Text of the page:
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Perpetua, Felicity, Ludwig

The great Dominican theologian Herbert McCabe once said, “Jesus teaches us two things. First, he teaches that in order to be a human being we must love fully and without condition. Second, he teaches us that if we do love this way, they’ll kill us.”* Strong words those, and words that often come to my mind on martyrs’ feast days. I’m remembering McCabe’s words today, as we celebrate the feast day of Perpetua and Felicity. I’m also thinking of Ludwig Wittgenstein, whose works McCabe’s friend Elizabeth Anscombe did so much to bring to the world’s attention and whom McCabe and his fellow Dominicans studied so closely.

When I’ve taught my introduction to theology class, I’ve paired the Martyrdom of Perpetua and Felicity with Jon Sobrino’s “Maura, Ita, Dorothy, and Jean” (the account of the four American women missionaries martyred in El Salvador in 1977). The reading comes near the end of the semester, just after we’ve finished our discussion of the Scriptures and just before we read Irenaeus’s Demonstration of the Apostolic Preaching. I offer these readings to the students as witnesses of witnesses. And I think the students are genuinely conflicted about Perpetua and Felicity’s story. What kind of mother, they wonder, chooses death instead of nursing her son? And what kind of mother decides when she’s eight months pregnant to choose Christ instead of her unborn child? (Indeed, what kind of god would want that?) How could these women possibly have sung psalms as they came to their death? Perpetua even wants to fix her hair before she dies, “for it was not becoming for a martyr to suffer with disheveled hair, lest she should appear to be mourning in her glory.”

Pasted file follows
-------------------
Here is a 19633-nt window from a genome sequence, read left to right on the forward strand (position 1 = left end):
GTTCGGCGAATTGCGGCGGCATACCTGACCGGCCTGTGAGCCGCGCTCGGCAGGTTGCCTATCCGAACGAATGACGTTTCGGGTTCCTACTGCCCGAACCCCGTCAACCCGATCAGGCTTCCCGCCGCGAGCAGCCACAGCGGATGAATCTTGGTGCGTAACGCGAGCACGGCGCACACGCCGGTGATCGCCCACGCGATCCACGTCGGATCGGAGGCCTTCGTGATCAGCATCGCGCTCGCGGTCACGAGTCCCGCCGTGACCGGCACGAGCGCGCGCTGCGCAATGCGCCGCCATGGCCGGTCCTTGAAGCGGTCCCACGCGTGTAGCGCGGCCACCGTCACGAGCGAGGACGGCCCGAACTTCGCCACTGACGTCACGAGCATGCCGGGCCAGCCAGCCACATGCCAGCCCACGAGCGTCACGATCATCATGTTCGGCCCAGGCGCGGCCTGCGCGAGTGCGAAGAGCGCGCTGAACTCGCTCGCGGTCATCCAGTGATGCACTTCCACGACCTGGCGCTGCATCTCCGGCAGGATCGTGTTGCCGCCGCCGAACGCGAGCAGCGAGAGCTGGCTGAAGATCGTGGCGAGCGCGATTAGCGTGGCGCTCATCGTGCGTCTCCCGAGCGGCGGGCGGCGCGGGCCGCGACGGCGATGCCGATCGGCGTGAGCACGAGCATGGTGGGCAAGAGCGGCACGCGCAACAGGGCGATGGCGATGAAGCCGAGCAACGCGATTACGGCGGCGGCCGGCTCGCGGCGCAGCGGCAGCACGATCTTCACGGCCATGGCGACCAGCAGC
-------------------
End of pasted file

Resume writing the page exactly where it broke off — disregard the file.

These are difficult questions, and I don’t presume to give any answers to them. I do think, however, that the way of life and death that these women faced ought to be taken very seriously indeed. Martyrdom, of course, has nothing to do with death in the first place. It has to do with witness. We, all of us, witness and witness to all sorts of things in our daily actions. We witness to a particular economic system, to a particular political system, to a particular faith tradition, to particular families and friends. The list, as they say, goes on. And this witness can only make sense in the forms of life that we inhabit, but it can also show us the problems with those forms of life.

Which brings me to Wittgenstein.

I’ve been playing around with an idea for a paper that would compare Wittgenstein’s dictum that following a rule is fundamental to a language game with Irenaeus of Lyon’s conception of the rule of faith as the measure of a proper interpretation of Scripture. I haven’t gotten as far as I’d like with the paper, but in my reading (and in many cases re-reading), I’ve been reminded about how seriously Wittgenstein took questions of witness. For him, doing philosophical work was part of living life as a fundamentally decent human being. Wittgenstein did not consider himself a Christian, but he famously said to a friend, “I am not a religious man, but I can’t help seeing every problem for a religious point of view.” I dislike the words “religion” and “religious” for reasons that need not detain me here. But Wittgenstein seems to mean that a religious person understands himself as ethically serious and he sees the world as a source of wonder. (For two earlier posts in which I think about these issues with regard to other thinkers see here and here.)

In order to witness properly, we must dismantle our pride. Doing this, Wittgenstein told a friend, is “terribly hard work. ... If anyone is unwilling to descend into himself, because this is too painful, he will remain superficial in his writing.” Few of us will write things as important as Wittgenstein did, but all of us, especially in this Lenten season, recognize how “terribly hard” dismantling our pride is.